An sculpture from Titus Kaphar’s “The Vesper Project,” at the American University Museum. (Courtesy of Friedman Benda)

A painting of an old sailing vessel, the canvas slipping from the frame and partly edged in tar. A musty, full-size cabin, its rickety walls and floor half-rotted and its rooms scattered with evocative artifacts. The exhibition that encompasses such things — Titus Kaphar’s “The Vesper Project,” at the American University Museum — must have an interesting backstory.

So it does. The story goes like this: After Benjamin Vesper defaced one of Kaphar’s paintings in a gallery, the men began to communicate. Vesper had been institutionalized, so they never met face to face. But the patient sent letters about his family’s history, which inspired the artist to tell the whole tragic tale: Vesper is descended from a merchant who prospered in 19th-century New England, but only until his neighbors learned he was “passing” as white. Then the Vesper clan imploded.

One other notable thing about this tale: Kaphar made it up. Yet pieces of it, like parts of the fictional Vesper’s ramshackle hideaway, are real.

The New Haven-based Kaphar, who is African American, addresses the way people of color are portrayed in pre-modern art. He paints in a neoclassical style, but with figures removed or obscured to represent gaps in personal and collective memory. His installation does much the same thing in a more immersive way. With its absent inhabitants and missing floorboards, the Vesper house is a powerful, and suitably eerie, metaphor for loss. It symbolizes the decay of human memory, but also how aspects of American history have been deliberately forgotten.

The grimy house, largely hidden behind a clean white wall, is one of several installations at the museum whose images burst into 3-D form and engage the space. In “Free Fall Flow,” Micheline Klagsbrun uses formed paper, poured colored inks and bits of found wood to express a favored theme: metamorphosis. Following the shape of the room, the artist has created a long, curved piece, but there are also ones that hug the wall or hang from the ceiling. The translucent paper, liquid pigments and blue-heavy palette suggest water and flight, while wood and bark represent the heavier and more grounded. Klagsbrun illustrates how life changes both in and by her work, which itself is transforming from traditional painting into something more abstract and sculptural.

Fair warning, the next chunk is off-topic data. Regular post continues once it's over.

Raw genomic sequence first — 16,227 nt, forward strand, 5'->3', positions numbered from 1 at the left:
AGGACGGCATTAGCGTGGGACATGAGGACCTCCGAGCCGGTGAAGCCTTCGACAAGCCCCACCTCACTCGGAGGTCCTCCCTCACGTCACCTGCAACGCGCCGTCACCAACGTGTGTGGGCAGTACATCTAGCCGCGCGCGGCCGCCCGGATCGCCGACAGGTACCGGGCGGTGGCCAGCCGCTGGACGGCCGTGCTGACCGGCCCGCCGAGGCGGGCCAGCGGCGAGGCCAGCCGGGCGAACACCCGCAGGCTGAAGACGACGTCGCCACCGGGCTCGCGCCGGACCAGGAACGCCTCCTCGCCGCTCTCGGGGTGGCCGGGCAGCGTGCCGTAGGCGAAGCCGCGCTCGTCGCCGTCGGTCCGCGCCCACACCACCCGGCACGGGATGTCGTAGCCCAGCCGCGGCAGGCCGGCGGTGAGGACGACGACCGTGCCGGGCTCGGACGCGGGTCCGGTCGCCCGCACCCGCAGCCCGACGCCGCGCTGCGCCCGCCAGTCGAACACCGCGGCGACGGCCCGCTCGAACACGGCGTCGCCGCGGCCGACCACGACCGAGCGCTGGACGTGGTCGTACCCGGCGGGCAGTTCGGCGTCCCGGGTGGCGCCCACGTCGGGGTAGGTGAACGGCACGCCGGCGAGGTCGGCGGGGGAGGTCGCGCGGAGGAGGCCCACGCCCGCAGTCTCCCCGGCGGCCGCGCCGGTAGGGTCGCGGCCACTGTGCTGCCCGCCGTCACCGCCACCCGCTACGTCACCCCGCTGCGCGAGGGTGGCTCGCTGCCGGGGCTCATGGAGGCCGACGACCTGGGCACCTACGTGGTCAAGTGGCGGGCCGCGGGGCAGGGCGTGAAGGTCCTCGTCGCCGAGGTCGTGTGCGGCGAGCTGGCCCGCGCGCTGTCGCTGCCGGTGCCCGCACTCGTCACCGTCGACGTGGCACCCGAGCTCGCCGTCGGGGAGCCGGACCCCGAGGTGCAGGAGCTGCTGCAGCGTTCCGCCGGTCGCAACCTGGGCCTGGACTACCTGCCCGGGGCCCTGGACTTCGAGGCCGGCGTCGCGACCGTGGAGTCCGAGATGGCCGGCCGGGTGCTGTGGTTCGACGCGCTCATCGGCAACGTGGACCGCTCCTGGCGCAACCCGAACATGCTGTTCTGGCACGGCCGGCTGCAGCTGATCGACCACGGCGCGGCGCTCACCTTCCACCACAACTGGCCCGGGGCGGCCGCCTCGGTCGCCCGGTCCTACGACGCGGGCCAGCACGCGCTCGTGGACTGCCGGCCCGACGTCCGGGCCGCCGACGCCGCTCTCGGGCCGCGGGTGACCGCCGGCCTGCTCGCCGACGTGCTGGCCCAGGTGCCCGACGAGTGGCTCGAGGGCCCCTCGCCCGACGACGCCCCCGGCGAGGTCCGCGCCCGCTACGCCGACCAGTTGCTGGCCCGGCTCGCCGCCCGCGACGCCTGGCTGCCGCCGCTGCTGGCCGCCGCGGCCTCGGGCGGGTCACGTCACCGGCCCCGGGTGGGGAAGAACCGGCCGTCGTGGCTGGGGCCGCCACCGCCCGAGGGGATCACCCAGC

“California Seascape,” 1983. Oil on linen by Joseph White. ( Collection of Joseph White)

Susanne Kessler’s “Jerusalem” and Beverly Ress’s “The World Is a Narrow Bridge” are adjacent to Klagsbrun’s show. Ress does small, precise nature drawings on large pieces of paper. She then carves intricate patterns into the sheets and retains the cut-out parts as a compositional element. The drawings and lacy paper are both delicate, yet the way the cutouts spiral off the pictures is quietly emphatic.

Making dramatic use of an open three-story stairwell, Kessler’s exuberant installation includes a cloud of tangled wires, cables and twisted plastic bags. The artist was inspired by a topographical map, but the swirling assemblage hangs in midair, more heaven than earth.

Also dangling are three ladders, too precarious to be climbed by anyone carrying the weight of everyday life. The piece’s layers represent Jerusalem’s strata of history, culture and belief, but its airborne quality points to something beyond.